The Abbott, Turnbull and Morrison governments, for many and differing reasons, have been a complete and utter failure. Why?
The main problem is that the team is full of highly-educated people who have been in the game for so long that they know nothing other than the negativity they have inherited from previous leaders.
They have a fear of doing the right thing, as is the case of Minister Bridget McKenzie’s pork barrelling distribution of funds to sporting clubs prior to the last election. That she was wrong to do so is beyond dispute but to admit it would be against the principle of fake news.
Sometimes I allow myself the indulgence of thinking I know a lot. Then I realise that in the totality of things, I know little. One thing I am certain of however is that there are known facts in the world because science proves them.
Seriously though, Labor is correct. This is exactly the sort of thing they suggest that should go before a National Integrity Commission.
Probably because they thought they would lose the election this effort at deception was particularly brazen. It was nothing less than using taxpayer money for campaign funding.
The Prime Minister, in this instance, isn’t immune to charges that he would have known. After all, he did the announcements on a daily basis.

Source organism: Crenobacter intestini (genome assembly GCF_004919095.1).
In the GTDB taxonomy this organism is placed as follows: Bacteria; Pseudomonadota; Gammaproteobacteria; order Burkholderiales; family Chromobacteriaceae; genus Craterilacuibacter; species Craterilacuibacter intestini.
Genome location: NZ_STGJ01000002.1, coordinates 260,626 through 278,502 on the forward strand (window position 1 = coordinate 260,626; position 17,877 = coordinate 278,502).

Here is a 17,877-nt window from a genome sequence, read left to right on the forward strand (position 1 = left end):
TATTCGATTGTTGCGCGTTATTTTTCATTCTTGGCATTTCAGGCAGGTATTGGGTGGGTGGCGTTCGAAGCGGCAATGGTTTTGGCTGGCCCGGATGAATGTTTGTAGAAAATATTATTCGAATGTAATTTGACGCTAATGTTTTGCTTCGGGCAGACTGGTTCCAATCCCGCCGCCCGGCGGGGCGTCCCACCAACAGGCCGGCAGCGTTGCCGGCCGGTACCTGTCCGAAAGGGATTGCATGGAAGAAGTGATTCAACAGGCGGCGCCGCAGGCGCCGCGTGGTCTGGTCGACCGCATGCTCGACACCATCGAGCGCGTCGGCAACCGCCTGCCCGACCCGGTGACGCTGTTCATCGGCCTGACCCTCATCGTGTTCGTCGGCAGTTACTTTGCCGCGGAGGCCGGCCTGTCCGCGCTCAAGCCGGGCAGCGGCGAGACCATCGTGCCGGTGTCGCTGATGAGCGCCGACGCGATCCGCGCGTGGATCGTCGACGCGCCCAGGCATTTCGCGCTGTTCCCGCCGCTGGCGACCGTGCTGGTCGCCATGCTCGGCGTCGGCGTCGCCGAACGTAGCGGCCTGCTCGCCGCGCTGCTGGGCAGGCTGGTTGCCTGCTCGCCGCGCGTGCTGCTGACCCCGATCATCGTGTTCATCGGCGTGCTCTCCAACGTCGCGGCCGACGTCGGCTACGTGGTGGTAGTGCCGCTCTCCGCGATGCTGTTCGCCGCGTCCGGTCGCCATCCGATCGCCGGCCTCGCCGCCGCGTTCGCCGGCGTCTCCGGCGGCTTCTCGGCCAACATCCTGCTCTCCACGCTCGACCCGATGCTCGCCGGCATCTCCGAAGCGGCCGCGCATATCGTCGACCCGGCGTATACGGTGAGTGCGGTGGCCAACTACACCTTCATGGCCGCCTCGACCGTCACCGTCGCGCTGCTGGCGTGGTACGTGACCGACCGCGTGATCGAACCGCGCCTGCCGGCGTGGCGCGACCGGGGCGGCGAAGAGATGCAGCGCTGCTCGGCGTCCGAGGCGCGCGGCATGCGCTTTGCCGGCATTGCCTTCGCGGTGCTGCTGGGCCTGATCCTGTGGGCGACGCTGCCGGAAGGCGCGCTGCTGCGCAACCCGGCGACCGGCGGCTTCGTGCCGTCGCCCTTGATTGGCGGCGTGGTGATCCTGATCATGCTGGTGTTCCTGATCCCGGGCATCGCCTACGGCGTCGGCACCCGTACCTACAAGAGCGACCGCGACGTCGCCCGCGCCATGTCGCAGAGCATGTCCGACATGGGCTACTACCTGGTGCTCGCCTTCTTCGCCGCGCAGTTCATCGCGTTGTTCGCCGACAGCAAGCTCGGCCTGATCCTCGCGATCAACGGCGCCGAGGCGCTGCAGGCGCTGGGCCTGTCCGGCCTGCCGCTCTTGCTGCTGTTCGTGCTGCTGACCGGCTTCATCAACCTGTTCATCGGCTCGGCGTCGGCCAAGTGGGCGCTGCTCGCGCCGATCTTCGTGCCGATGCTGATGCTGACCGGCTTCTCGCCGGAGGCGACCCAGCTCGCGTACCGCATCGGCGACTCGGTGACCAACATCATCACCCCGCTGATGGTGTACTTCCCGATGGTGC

Twenty-four years ago Labor’s Ros Kelly did a similar thing and resigned from the ministry. McKenzie should do the same.
Having the ability to admit that you are wrong is an absolute prerequisite to discernment and knowledge.
The only man I know who could possibly talk underwater was sadly out of form during the first month of the year. His leadership during the current bushfire crisis left a lot to be desired and this reflected itself in a large drop in the polls.
His woeful leadership doesn’t include a thought for the possibility of being wrong or the capacity to tell others of his own ilk they are.
It is in this inflexibility that we may see him lose his job during the course of a year that may have profound consequences for the citizens of this great land.